Match up with individual landlords (rather than multifamily buildings) (Abode Services, through San Mateo Housing Partnership Program).
New $328M State affordable/sustainable housing fund we may be able to access.

Suggested Actions & Opportunities:
Guidelines to allow garage conversions
Guidelines to allow tiny houses
Eliminate Prop 13 for commercial buildings
Extend time frame for evictions
Support SFO PIA ballot measure on Rent Stabilization
Moratorium on rent increases
Shipboard housing
Tax credits or other benefits to landlords for maintaining affordable housing stock

Adjust psychological  barriers to change
Many churches (schools, colleges) are land rich/cash poor – how to leverage land for housing (Barbara Christensen is Community College contact with much experience)
Reach out to landlords to voluntarily be part of solution
Clergy education of congregation at the pulpit of housing as moral issue.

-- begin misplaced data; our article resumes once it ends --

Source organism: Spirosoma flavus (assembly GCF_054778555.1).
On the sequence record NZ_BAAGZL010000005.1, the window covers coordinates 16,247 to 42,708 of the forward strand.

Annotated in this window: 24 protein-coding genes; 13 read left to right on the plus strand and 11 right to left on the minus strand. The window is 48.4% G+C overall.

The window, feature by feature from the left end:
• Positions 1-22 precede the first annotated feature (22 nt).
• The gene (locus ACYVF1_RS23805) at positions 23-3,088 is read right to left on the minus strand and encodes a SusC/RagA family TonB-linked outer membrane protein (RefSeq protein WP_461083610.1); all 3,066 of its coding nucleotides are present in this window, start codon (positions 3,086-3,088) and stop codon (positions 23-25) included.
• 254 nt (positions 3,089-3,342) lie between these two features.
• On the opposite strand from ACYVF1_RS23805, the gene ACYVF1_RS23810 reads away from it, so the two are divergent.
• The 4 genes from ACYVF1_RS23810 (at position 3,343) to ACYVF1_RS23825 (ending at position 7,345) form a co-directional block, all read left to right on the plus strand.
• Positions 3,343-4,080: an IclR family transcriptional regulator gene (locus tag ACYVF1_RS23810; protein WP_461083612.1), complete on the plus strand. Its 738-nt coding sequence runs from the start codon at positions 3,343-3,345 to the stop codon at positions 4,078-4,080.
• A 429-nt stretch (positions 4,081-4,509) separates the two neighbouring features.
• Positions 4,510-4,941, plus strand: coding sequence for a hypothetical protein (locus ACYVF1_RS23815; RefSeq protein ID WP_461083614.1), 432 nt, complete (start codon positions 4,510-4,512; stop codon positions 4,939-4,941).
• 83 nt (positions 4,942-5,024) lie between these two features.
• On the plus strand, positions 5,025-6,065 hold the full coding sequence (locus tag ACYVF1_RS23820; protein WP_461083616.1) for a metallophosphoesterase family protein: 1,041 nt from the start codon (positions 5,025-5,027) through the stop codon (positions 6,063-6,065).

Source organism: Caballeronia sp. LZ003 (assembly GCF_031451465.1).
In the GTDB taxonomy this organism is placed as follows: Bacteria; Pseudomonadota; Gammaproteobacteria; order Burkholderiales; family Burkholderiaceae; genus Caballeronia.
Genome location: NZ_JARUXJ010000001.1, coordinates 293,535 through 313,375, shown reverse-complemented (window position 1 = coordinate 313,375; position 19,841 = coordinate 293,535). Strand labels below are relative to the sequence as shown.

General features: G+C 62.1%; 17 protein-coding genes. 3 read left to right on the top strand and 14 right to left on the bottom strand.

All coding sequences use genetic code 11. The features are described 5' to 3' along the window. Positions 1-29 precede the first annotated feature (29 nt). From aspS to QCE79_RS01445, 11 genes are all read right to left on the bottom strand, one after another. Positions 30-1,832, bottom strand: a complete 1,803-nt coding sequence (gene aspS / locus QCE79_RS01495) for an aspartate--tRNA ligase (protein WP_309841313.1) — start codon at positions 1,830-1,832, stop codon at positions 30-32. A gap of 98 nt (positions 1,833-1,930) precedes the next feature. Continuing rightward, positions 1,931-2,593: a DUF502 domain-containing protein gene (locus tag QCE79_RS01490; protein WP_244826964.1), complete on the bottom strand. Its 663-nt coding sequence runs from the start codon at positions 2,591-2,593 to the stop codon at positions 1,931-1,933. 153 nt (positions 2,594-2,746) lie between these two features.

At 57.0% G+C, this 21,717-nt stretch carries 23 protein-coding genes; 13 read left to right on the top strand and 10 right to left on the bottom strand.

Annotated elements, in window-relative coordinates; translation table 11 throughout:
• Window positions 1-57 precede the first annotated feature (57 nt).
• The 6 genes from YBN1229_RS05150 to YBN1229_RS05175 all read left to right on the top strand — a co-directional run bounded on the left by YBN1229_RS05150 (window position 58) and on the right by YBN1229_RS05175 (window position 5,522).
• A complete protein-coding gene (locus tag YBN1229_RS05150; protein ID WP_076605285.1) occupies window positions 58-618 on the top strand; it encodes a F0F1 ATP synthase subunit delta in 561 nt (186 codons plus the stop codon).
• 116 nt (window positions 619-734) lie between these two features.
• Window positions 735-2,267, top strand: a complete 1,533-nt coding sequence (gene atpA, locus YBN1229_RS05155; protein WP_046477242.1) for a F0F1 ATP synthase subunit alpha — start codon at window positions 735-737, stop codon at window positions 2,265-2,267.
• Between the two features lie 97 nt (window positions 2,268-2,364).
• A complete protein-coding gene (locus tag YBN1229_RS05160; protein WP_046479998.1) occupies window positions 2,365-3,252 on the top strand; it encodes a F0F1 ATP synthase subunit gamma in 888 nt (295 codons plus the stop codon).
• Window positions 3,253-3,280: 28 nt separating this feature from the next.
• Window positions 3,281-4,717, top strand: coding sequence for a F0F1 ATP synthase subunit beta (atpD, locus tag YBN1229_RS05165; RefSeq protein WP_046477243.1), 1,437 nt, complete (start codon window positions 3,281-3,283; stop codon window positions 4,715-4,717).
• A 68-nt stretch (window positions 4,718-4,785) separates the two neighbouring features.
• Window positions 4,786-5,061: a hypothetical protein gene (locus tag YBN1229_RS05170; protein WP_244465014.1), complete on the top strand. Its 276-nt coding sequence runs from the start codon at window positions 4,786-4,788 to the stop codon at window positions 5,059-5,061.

Regulatory & Existing Programs:
Form group to talk to banks about Federal Community Investment Act regulations on affordable housing loans and how/if they are meeting them (Rhonda Coffman). Banks are supposedly rated on this criteria.
Community colleges using land for housing (see Barbara Christensen, above)

There was an awesome Redwood City turnout at this event especially our elected officials (current & former): Ian Bain, John Seybert, Shelly Masur, Barbara Pierce, Diane Howard.
Clergy members: Mother Anna Lange-Soto (El Buen Pastor) and Rev. Katie Goetz (Woodside Rd Methodist)
Government, non-profit and community members at-large: Evie Dwyer (St. Matthias), Jessica Stanfill Mullin (San Mateo County), Joaquin Sanchez (Bay Area Industrial Areas Foundation, St. Pius), Julie Sanchez & Gina Zari (San Mateo County Assn of Realtors), Diane Dittmar (Abode Services), Rhonda Coffman (City of Redwood City), Steven Rozzi (Peninsula Covenant Church), Steven Grabianowski.